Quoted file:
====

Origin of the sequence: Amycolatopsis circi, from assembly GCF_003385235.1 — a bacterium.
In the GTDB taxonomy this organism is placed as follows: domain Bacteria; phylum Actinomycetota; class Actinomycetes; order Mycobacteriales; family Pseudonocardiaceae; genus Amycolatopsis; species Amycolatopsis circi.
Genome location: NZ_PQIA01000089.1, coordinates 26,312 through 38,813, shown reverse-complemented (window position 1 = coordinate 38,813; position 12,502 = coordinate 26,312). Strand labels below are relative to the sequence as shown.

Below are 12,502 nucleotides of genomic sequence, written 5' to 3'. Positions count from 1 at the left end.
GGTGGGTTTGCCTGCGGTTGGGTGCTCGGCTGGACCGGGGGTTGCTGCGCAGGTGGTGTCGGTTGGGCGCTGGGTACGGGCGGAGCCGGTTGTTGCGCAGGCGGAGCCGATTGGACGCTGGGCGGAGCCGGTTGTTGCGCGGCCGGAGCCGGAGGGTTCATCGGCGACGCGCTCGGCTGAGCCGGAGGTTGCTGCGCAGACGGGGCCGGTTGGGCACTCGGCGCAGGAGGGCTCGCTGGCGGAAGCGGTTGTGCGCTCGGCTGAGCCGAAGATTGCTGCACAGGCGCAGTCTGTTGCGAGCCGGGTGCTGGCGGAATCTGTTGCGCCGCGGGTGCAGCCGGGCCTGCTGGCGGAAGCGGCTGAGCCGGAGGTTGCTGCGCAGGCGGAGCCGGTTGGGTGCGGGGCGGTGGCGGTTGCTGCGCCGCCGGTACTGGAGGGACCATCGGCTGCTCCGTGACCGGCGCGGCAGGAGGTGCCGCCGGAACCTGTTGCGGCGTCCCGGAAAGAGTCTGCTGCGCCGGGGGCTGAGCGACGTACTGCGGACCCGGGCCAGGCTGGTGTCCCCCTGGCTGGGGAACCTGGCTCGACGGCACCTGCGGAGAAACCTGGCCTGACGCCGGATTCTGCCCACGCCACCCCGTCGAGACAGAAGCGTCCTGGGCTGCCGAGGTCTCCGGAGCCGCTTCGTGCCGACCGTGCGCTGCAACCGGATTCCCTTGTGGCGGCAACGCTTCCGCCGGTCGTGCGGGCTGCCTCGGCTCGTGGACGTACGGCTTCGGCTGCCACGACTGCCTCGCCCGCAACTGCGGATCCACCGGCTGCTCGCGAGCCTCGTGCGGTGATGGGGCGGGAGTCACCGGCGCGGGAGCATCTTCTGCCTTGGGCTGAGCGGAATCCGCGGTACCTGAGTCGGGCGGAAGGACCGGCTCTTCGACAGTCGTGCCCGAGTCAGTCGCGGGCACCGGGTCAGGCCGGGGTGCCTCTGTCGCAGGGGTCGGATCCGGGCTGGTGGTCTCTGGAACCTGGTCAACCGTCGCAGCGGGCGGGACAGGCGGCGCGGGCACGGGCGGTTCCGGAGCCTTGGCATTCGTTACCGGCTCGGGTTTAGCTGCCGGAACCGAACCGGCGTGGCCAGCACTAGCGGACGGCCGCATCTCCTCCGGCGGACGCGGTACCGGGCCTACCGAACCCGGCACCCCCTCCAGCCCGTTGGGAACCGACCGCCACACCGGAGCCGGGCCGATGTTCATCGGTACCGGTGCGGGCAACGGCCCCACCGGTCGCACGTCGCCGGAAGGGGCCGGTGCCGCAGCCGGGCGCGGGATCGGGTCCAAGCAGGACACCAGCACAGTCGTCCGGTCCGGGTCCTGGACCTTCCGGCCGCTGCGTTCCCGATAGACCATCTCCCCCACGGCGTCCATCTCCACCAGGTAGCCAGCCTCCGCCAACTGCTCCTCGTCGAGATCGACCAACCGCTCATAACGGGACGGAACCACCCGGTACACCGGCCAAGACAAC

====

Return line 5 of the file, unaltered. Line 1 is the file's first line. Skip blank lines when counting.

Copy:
GGTGGGTTTGCCTGCGGTTGGGTGCTCGGCTGGACCGGGGGTTGCTGCGCAGGTGGTGTCGGTTGGGCGCTGGGTACGGGCGGAGCCGGTTGTTGCGCAGGCGGAGCCGATTGGACGCTGGGCGGAGCCGGTTGTTGCGCGGCCGGAGCCGGAGGGTTCATCGGCGACGCGCTCGGCTGAGCCGGAGGTTGCTGCGCAGACGGGGCCGGTTGGGCACTCGGCGCAGGAGGGCTCGCTGGCGGAAGCGGTTGTGCGCTCGGCTGAGCCGAAGATTGCTGCACAGGCGCAGTCTGTTGCGAGCCGGGTGCTGGCGGAATCTGTTGCGCCGCGGGTGCAGCCGGGCCTGCTGGCGGAAGCGGCTGAGCCGGAGGTTGCTGCGCAGGCGGAGCCGGTTGGGTGCGGGGCGGTGGCGGTTGCTGCGCCGCCGGTACTGGAGGGACCATCGGCTGCTCCGTGACCGGCGCGGCAGGAGGTGCCGCCGGAACCTGTTGCGGCGTCCCGGAAAGAGTCTGCTGCGCCGGGGGCTGAGCGACGTACTGCGGACCCGGGCCAGGCTGGTGTCCCCCTGGCTGGGGAACCTGGCTCGACGGCACCTGCGGAGAAACCTGGCCTGACGCCGGATTCTGCCCACGCCACCCCGTCGAGACAGAAGCGTCCTGGGCTGCCGAGGTCTCCGGAGCCGCTTCGTGCCGACCGTGCGCTGCAACCGGATTCCCTTGTGGCGGCAACGCTTCCGCCGGTCGTGCGGGCTGCCTCGGCTCGTGGACGTACGGCTTCGGCTGCCACGACTGCCTCGCCCGCAACTGCGGATCCACCGGCTGCTCGCGAGCCTCGTGCGGTGATGGGGCGGGAGTCACCGGCGCGGGAGCATCTTCTGCCTTGGGCTGAGCGGAATCCGCGGTACCTGAGTCGGGCGGAAGGACCGGCTCTTCGACAGTCGTGCCCGAGTCAGTCGCGGGCACCGGGTCAGGCCGGGGTGCCTCTGTCGCAGGGGTCGGATCCGGGCTGGTGGTCTCTGGAACCTGGTCAACCGTCGCAGCGGGCGGGACAGGCGGCGCGGGCACGGGCGGTTCCGGAGCCTTGGCATTCGTTACCGGCTCGGGTTTAGCTGCCGGAACCGAACCGGCGTGGCCAGCACTAGCGGACGGCCGCATCTCCTCCGGCGGACGCGGTACCGGGCCTACCGAACCCGGCACCCCCTCCAGCCCGTTGGGAACCGACCGCCACACCGGAGCCGGGCCGATGTTCATCGGTACCGGTGCGGGCAACGGCCCCACCGGTCGCACGTCGCCGGAAGGGGCCGGTGCCGCAGCCGGGCGCGGGATCGGGTCCAAGCAGGACACCAGCACAGTCGTCCGGTCCGGGTCCTGGACCTTCCGGCCGCTGCGTTCCCGATAGACCATCTCCCCCACGGCGTCCATCTCCACCAGGTAGCCAGCCTCCGCCAACTGCTCCTCGTCGAGATCGACCAACCGCTCATAACGGGACGGAACCACCCGGTACACCGGCCAAGACAAC